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Two schools put preschool kids on a bilingual path

Removing language barriers between students and their success

Published: May 12, 2023   
Courtesy St. Theresa School
Silvia Patlan teaches a pre-K class about the Spanish alphabet May 3 in St. Theresa’s current bilingual program. She will teach Spanish when the new bilingual program phases in this fall.

Two Catholic schools in Arkansas will offer a bilingual pre-kindergarten program starting this fall. In partnership with the University of Notre Dame Alliance for Catholic Education, St. Theresa School in Little Rock and Christ the King School in Fort Smith will launch a dual language pre-K in the 2023-2024 school year. The Early Childhood Language Immersion Program Initiative began with nine schools in the Archdiocese of Chicago in 2021 and added five schools during the 2022-2023 school year.

Located in a predominantly Hispanic community in southwest Little Rock, St. Theresa School classifies about 75 percent of its 208 pre-kindergarten-to-eighth-grade students as English Language Learners. An ELL is defined as a student who needs additional development in the English language to achieve their academic potential.

Instead of shying away from the language barriers that exist between the school’s native English and Spanish speakers, the school’s administration has taken steps to bridge the gap and produce students with outstanding abilities in a non-native language.

Kristy Dunn, principal of St. Theresa, led the effort to phase in bilingual classroom instruction at the beginning of the 2023-2024 school year. 

“We knew that the biggest population here at St. Theresa’s that wasn’t being served in our school was our Latino population,” said Dunn, who has been a mentor for the past two years at the Latino Enrollment Institute at Notre Dame, which offers ECLIP. It is designed to intuitively teach young children a foreign language through daily immersion in the classroom.

“We’re provided with books, songs and other resources that a Spanish-speaking teacher will use,” Dunn said. “We have Ms. (Silvia) Patlan who we … have as a pre-K teacher already. She will use the lessons for that and from University of Notre Dame and will go to each pre-K class for 30 minutes of dedicated Spanish daily.”

St. Theresa currently has two pre-K classes, but Patlan will conduct lessons for all pre-K classes if more are added.

The program will be only for pre-K students. When asked about what further language immersion will be in place after ECLIP, Dunn said, “Spanish is spoken pretty much everywhere you go here at the school, so there’s an opportunity to speak Spanish outside of the pre-K classroom. The other beautiful part about it is that our Spanish-speaking students are getting explicit instruction to make the connections between Spanish and English.”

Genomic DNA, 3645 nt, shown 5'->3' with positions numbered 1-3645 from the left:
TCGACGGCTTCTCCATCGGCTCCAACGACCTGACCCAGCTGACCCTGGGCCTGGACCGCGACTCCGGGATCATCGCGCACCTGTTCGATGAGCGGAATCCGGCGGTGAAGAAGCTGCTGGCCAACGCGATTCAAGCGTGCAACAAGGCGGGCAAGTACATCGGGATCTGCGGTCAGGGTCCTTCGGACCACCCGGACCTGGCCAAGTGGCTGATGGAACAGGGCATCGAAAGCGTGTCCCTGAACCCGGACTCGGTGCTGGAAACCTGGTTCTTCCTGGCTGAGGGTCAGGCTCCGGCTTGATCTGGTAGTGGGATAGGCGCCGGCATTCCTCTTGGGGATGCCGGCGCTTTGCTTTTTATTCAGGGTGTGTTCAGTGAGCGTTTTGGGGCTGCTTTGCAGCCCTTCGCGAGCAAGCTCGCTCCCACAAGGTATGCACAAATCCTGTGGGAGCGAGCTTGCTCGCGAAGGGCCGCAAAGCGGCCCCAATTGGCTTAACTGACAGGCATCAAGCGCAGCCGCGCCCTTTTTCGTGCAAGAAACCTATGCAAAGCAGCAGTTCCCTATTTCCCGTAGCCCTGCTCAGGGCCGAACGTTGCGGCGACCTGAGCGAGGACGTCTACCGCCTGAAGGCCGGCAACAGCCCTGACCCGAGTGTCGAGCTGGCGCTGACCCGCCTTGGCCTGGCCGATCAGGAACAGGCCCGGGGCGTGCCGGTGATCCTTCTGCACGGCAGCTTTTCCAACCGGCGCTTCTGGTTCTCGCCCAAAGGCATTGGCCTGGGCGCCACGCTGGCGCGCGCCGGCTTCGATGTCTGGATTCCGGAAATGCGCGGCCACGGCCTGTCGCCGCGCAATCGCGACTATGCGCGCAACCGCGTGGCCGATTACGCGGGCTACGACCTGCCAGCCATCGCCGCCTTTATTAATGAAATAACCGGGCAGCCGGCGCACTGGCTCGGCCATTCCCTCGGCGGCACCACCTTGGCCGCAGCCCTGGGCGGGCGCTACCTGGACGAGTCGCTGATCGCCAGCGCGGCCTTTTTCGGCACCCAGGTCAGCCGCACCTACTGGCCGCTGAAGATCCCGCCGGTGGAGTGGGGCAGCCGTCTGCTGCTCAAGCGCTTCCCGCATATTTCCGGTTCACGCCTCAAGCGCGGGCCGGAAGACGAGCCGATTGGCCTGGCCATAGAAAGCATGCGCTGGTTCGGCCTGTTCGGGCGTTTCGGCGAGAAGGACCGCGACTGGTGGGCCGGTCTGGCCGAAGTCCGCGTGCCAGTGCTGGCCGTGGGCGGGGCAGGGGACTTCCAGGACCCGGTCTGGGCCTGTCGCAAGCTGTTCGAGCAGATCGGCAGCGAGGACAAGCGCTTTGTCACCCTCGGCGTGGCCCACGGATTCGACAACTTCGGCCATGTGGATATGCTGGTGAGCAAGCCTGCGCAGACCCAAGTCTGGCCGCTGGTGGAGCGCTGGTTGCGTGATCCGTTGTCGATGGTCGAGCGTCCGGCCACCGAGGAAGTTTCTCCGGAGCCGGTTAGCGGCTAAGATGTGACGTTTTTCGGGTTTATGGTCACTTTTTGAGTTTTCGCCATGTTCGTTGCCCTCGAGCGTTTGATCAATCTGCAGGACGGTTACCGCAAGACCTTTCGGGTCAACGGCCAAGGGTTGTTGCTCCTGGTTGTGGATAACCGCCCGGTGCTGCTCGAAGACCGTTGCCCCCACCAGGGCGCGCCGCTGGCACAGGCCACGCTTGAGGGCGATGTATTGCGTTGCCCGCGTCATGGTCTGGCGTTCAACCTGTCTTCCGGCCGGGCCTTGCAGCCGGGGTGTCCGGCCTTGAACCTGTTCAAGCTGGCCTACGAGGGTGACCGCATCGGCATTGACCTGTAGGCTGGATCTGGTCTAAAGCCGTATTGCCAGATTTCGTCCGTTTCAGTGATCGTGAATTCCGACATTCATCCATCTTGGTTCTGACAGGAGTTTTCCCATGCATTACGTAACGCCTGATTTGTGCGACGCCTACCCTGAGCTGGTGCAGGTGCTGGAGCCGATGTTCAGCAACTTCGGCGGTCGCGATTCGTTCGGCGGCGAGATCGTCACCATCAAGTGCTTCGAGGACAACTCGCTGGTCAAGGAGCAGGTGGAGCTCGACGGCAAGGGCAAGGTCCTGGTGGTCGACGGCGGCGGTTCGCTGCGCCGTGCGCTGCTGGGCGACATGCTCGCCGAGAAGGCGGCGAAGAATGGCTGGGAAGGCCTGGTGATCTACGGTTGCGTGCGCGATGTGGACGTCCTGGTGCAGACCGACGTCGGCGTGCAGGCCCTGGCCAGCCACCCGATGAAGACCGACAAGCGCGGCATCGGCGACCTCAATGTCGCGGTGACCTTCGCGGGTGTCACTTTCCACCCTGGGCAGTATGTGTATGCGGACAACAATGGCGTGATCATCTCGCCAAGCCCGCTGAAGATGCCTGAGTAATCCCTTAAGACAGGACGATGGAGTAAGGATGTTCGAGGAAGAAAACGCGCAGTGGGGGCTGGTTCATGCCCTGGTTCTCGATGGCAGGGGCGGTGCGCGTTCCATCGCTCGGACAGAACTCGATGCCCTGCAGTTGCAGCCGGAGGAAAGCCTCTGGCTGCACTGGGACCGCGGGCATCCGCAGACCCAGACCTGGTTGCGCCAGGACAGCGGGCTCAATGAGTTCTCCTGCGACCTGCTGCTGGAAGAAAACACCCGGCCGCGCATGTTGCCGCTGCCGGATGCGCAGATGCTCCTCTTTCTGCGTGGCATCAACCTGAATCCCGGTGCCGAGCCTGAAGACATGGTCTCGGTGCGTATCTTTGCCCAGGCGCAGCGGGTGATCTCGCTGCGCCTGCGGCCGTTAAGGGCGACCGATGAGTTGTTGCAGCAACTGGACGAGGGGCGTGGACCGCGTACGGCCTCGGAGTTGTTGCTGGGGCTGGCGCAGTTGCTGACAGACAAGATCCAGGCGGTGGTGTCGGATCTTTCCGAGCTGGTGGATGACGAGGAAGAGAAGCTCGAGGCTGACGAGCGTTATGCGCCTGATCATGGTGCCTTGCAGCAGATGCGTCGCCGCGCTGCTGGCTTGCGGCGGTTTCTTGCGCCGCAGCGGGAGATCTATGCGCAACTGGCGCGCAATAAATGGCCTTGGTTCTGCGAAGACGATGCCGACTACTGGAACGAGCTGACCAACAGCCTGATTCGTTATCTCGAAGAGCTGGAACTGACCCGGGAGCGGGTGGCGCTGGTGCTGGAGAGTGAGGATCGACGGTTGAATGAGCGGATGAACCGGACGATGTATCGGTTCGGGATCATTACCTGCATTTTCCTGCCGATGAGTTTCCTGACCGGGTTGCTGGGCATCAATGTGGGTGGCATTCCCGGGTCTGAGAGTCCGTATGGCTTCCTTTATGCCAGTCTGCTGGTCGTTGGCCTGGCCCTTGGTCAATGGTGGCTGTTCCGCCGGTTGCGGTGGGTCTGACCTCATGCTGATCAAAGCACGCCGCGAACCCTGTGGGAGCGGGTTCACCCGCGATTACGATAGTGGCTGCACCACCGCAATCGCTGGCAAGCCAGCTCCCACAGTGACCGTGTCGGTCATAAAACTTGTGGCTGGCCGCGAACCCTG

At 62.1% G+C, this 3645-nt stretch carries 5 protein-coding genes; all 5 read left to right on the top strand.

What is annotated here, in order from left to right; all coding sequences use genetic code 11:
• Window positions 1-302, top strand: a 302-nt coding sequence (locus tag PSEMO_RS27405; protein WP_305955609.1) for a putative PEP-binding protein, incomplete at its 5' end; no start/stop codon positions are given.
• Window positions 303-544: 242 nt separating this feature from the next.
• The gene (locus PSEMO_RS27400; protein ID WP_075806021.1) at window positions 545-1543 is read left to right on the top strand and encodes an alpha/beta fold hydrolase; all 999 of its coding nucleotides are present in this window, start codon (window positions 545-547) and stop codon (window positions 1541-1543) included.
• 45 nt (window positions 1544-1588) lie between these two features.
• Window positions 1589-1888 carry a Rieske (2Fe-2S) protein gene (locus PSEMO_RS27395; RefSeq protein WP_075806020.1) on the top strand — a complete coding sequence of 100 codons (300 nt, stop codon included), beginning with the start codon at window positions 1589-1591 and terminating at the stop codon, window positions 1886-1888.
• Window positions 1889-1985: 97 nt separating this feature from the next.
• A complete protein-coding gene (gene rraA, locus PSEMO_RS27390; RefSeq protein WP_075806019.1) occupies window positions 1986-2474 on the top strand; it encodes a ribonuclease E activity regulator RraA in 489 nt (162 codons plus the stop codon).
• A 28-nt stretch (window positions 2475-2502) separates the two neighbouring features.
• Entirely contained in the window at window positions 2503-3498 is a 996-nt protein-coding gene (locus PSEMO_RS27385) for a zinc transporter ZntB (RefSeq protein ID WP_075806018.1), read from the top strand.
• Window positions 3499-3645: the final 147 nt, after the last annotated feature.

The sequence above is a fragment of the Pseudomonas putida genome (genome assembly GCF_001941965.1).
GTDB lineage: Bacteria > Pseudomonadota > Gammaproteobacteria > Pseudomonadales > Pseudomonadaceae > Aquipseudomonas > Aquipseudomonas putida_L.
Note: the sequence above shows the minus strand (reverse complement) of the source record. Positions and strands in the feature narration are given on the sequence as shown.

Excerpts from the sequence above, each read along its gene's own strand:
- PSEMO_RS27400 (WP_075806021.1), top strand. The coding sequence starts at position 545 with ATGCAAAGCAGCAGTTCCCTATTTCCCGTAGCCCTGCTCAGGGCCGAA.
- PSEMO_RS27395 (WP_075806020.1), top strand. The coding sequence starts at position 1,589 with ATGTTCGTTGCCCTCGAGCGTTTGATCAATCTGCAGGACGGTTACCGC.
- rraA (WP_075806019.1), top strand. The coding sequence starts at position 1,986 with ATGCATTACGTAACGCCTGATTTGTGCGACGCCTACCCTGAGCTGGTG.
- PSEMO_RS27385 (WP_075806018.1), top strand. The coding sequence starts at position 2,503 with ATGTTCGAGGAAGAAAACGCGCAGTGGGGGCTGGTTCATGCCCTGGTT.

The long-term goal is beyond teaching students how to count to 10 or how to order at a restaurant.

“The five-year goal is that they have a fluency in that language that they can continue building upon and hopefully opens them up in their careers,” Dunn said, “Long-term, I’m looking at setting up kids for success for life.”

Christ the King School, which is also launching the ECLIP program for pre-K students in the 2023-2024 school year, opened a dual language preschool in August.

Principal Myndi Keyton said the feedback has been positive so far.

“We’ve just heard that parents are really pleased with it,” she said. “They learned that their kids were coming home and teaching them things that they’ve learned in Spanish.”

Excitement for the new programs has not been exclusive to the administration.

“When we announced that we were going to be doing dual language in preschool, we had some people that put their kids in school just for that reason,” Keyton said. “We feel now that we’re moving into this partnership with the ECLIP program at Notre Dame and that the program will be an even better foundation. We will make more progress. I think it’s going to be very positive.”

The initial steps at St. Theresa have been increasing Latino enrollment at the school and having faculty complete modules from the University of Notre Dame on how to teach English Language Learners.

“Now we’re on step three,” Dunn said, “which we believe is a natural next step to be dual language in the pre-K years.”

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